root@samba:/sys/devices/system/cpu/cpu0# modprobe longrun
    FATAL: Error inserting longrun (/lib/modules/2.6.27-11-generic/kernel/arch/x86/kernel/cpu/cpufreq/longrun.ko): No such device
    root@samba:/sys/devices/system/cpu/cpu0# modprobe powernow-k6
    FATAL: Error inserting powernow_k6 (/lib/modules/2.6.27-11-generic/kernel/arch/x86/kernel/cpu/cpufreq/powernow-k6.ko): No such device
    root@samba:/sys/devices/system/cpu/cpu0# modprobe powernow-k7
    FATAL: Error inserting powernow_k7 (/lib/modules/2.6.27-11-generic/kernel/arch/x86/kernel/cpu/cpufreq/powernow-k7.ko): No such device
    root@samba:/sys/devices/system/cpu/cpu0# modprobe powernow-k8
    FATAL: Error inserting powernow_k8 (/lib/modules/2.6.27-11-generic/kernel/arch/x86/kernel/cpu/cpufreq/powernow-k8.ko): No such device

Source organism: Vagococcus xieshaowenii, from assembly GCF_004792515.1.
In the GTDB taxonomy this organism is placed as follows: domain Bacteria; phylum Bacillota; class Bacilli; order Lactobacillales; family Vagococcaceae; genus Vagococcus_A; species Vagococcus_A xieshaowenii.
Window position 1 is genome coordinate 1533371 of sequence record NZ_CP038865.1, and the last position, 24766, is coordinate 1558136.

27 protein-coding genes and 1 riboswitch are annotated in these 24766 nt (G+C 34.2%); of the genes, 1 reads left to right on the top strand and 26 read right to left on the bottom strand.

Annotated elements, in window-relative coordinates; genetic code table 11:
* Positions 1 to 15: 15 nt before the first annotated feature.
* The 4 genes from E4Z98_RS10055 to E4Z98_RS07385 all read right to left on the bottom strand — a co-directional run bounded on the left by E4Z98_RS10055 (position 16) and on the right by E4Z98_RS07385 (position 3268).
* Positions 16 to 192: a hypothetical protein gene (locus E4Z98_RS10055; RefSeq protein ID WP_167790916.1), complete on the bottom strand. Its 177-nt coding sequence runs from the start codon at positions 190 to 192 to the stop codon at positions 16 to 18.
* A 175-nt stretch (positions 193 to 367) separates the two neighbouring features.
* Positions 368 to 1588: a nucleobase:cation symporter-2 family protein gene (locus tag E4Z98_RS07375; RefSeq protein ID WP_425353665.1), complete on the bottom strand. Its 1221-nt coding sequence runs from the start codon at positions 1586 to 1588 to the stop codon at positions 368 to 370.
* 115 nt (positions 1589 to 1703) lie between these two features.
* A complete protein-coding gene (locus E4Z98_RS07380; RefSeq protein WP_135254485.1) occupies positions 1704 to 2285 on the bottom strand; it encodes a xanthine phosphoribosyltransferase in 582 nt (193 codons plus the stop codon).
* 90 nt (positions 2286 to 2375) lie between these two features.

root@samba:/sys/devices/system/cpu/cpu0# modprobe speedstep-centrino
    FATAL: Error inserting speedstep_centrino (/lib/modules/2.6.27-11-generic/kernel/arch/x86/kernel/cpu/cpufreq/speedstep-centrino.ko): No such device

    I have an Intel Celeron M

    root@samba:/sys/devices/system/cpu/cpu0# cat /proc/cpuinfo
    processor : 0
    vendor_id : GenuineIntel
    cpu family : 6
    model : 15
    model name : Intel(R) Celeron(R) M CPU 520 @ 1.60GHz
    stepping : 6
    cpu MHz : 1595.962
    cache size : 1024 KB
    fdiv_bug : no
    hlt_bug : no
    f00f_bug : no
    coma_bug : no
    fpu : yes
    fpu_exception : yes
    cpuid level : 10
    wp : yes
    flags : fpu vme de pse tsc msr pae mce cx8 apic sep mtrr pge mca cmov pat pse36 clflush dts acpi mmx fxsr sse sse2 ss tm pbe nx lm constant_tsc up arch_perfmon pebs bts pni monitor ds_cpl tm2 ssse3 cx16 xtpr lahf_lm
    bogomips : 3191.92
    clflush size : 64
    power management:

    Please help!!!!!!!!!!!!!!!!!!!!!!!!!!

    Thank you in advance